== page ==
We also recommend free apps from known cybersecurity companies, including Avast OneAVG and Malwarebytes Mobile Security. These will detect and remove malicious software. Check out our thoughts on each antivirus below.

Best antivirus to stop viruses and malware

1. Norton 360 🥇From $19.99/year
Best overall antivirus of 2023

Norton 360 on Laptop scaled

“Norton” and “antivirus” are synonymous these days, as the well-established cybersecurity brand has successfully fought against malware, viruses and nasty software threats since 1990. 

Norton 360 offers excellent antivirus protection and extra features that make for a valuable, all-in-one security product. Its Norton 360 Deluxe and Premium package may cost a pretty penny. Still, with security across multiple platforms, a full-blown VPN, Dark Web Monitoring, Parental Controls and more, it will have a household free of cyber threats. 

Norton’s certainty of its antivirus software’s capabilities is clearly defined by the brand’s 100% Virus Protection Promise. If a device protected by Norton 360 can’t get rid of a virus, the user receives their money back. It’s a big claim, but unquestionably, no one should expect to get that refund.

If you have the money for it, you can also check out the premium Norton 360 Platinum package for even more online protection, including from identity theft. Without a doubt one of the best antivirus to get.

Read our full Norton 360 review

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2. Bitdefender 🥈 From $19.99/year
Best security features and tools

Bitdefender Lead Image scaled

Bitdefender takes the spot as best antivirus, and for good reason. It’s not enough that it boasts near-perfect lab test scores across the board, as it goes the extra mile by giving users access to a plethora of advanced security features.

Bitdefender goes above and beyond in the features department, all while keeping known malware, ransomware, and viruses at bay. It will defend your device against new attacks, provide security for online transactions, keep you safe with a reliable VPN, and protect your accounts with a password manager.

It’s a no-brainer when it comes to defending your devices against virtually any form of cyberattack, and its top-notch protection extends to its most affordable package, too. Protecting your PC and smartphone, from Windows and macOS to iOS and Android, is becoming even more necessary, and Bitdefender is the tricked-out shield you need.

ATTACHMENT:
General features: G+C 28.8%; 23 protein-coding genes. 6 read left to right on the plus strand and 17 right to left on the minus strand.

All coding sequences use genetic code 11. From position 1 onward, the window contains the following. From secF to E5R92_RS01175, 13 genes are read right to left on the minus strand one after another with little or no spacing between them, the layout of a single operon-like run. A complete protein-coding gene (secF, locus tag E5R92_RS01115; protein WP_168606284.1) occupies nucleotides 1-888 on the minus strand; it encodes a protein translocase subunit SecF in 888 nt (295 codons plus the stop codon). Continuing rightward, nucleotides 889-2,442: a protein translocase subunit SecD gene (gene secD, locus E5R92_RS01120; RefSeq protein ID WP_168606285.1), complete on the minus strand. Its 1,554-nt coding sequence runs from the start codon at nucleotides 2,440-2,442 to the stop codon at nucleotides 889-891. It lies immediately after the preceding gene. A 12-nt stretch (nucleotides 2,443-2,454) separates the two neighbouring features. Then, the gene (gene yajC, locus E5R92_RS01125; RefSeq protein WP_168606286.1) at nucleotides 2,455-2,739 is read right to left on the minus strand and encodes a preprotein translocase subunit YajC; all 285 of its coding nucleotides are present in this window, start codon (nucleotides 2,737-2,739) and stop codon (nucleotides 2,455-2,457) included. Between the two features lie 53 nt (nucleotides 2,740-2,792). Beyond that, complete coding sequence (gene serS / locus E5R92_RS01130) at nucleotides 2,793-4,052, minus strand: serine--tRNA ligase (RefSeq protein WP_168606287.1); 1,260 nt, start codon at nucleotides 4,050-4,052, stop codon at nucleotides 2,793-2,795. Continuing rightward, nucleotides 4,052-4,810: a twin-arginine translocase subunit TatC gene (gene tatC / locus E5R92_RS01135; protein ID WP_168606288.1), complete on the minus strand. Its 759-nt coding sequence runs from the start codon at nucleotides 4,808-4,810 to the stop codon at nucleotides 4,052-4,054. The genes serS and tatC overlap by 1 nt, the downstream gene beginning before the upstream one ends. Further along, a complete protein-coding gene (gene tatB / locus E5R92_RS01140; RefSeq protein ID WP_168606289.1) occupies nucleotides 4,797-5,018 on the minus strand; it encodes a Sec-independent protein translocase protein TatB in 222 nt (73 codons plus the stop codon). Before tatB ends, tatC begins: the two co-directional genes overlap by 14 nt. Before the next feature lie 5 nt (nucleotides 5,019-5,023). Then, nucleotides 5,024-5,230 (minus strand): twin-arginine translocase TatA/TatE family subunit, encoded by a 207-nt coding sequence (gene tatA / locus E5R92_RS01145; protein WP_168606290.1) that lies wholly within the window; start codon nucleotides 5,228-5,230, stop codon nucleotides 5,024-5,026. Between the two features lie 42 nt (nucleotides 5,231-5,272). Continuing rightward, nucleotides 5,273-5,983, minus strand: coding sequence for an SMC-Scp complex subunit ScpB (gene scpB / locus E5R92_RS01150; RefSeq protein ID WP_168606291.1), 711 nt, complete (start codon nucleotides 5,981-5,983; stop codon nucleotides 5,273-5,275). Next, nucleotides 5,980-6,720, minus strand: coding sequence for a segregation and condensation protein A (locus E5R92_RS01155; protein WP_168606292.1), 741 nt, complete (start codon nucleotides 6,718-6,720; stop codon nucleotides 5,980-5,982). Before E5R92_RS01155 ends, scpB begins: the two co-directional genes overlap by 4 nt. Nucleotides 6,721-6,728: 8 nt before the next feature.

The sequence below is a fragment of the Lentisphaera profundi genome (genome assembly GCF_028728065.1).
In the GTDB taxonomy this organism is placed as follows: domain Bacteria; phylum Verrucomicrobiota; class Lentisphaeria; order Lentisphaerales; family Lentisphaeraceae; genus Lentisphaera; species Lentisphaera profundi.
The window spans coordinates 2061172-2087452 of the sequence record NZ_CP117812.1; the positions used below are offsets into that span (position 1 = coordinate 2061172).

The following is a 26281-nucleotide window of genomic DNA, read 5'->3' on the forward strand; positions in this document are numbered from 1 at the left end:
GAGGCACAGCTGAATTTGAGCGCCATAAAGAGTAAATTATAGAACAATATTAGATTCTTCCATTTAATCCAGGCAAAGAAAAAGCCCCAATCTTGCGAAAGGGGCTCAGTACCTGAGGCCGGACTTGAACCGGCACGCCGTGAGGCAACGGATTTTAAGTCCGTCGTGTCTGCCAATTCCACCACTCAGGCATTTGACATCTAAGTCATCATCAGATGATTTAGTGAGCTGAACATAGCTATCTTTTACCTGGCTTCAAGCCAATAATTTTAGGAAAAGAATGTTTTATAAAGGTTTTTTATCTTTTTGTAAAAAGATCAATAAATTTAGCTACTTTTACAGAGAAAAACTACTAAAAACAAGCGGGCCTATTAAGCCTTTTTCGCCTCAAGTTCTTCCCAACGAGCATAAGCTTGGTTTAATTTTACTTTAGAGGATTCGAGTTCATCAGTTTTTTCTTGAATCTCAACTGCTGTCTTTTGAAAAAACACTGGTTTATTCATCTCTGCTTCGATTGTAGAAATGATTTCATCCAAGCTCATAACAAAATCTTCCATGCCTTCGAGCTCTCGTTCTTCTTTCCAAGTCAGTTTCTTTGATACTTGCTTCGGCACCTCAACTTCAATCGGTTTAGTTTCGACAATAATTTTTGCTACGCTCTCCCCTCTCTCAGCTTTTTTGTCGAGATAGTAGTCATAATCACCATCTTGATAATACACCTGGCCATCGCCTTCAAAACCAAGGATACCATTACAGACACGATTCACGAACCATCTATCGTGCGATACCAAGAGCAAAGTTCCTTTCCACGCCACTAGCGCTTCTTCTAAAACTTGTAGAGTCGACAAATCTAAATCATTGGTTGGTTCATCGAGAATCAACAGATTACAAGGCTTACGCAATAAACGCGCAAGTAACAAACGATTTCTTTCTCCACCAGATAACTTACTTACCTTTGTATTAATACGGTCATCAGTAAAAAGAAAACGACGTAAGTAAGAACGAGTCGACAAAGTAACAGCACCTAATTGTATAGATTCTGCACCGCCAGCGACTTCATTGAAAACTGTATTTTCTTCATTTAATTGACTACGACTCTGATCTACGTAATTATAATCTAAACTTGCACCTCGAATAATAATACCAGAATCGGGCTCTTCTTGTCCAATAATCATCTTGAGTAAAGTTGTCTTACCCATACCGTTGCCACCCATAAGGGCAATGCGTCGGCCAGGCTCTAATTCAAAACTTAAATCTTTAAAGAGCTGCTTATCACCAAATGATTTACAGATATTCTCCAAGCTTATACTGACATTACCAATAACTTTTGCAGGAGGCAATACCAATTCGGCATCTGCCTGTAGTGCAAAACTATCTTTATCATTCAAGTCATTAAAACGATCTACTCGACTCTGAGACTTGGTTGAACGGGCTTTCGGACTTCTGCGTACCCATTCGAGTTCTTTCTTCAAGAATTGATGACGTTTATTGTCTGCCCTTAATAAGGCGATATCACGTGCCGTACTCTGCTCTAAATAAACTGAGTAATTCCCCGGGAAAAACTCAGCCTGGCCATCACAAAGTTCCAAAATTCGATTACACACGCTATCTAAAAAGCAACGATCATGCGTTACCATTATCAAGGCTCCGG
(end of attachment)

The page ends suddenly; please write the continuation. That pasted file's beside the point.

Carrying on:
Read our full Bitdefender review

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3. Avast One 🙌 From $39.99/year
Best antivirus for beginners + free plan available!

Avast One logo on laptop

With Avast One, you can protect your device from viruses, malware and ransomware for free. That’s right, and you don’t have to pay a dime for the extra security features the antivirus throws in, including its VPN, firewall and more.

Avast One will safeguard your device from malware, comes with ransomware protection, blocks harmful websites and downloads from the web, scans your emails for malicious attachments, stops hackers from infiltrating your device through Wi-Fi with a firewall – the list goes on. That’s a lot of tools for software that’s free, and the included VPN and the ability to speed up your PC are a welcome bonus.

It’s the ideal antivirus software for home use, as it takes the hassle out of staying wary of cyber threats lurking around, even if you’re not a tech whizz. What’s more, if you are looking for added precautions, its paid Individual and Family packages still boast great value. Hard to go wrong with this best antivirus.

Read our full Avast One review

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4. AVG👍 From 4.99/month
Best antivirus for multiple devices + free plan available!

AVG Antivirus logo scaled

You can never go wrong with free antivirus protection, but some deliver even better detection and protection rates, along with extra security features, without costing a dime. This is where AVG antivirus shines.

AVG provides reliable protection and only a small impact on performance for Windows, Mac, iOS and Android. It safeguards your devices against malware, viruses and zero-day exploits, along with blocking malicious links and attachments in emails. Throw in phishing protection when surfing the internet and extra security features such as its SafePrice browser extension and Network Inspector, and you’ve got yourself a do-it-all antivirus.

Sure, you can find all of these perks with Avast, but if you like a slick, darker user interface that’s easy to navigate, then AVG is for you.

Read our full AVG Antivirus review

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Darragh Murphy
Darragh Murphy is fascinated by all things bizarre, which usually leads to assorted coverage varying from the mischievous world of online security to washing machines designed for earbuds. Whether it's connecting Scar from The Lion King to two-factor authentication or turning his love for laptops into a fabricated rap battle from 8 Mile, he believes there’s always a quirky spin to be made. When he's not checking out the latest devices and all things tech, he can be found swimming laps, watching terrible shark movies, and trying to find time to game.  Previous Editor at Laptop Mag and News Editor at Time Out Dubai, specialising in food culture, nightlife events, gaming, tech and entertainment.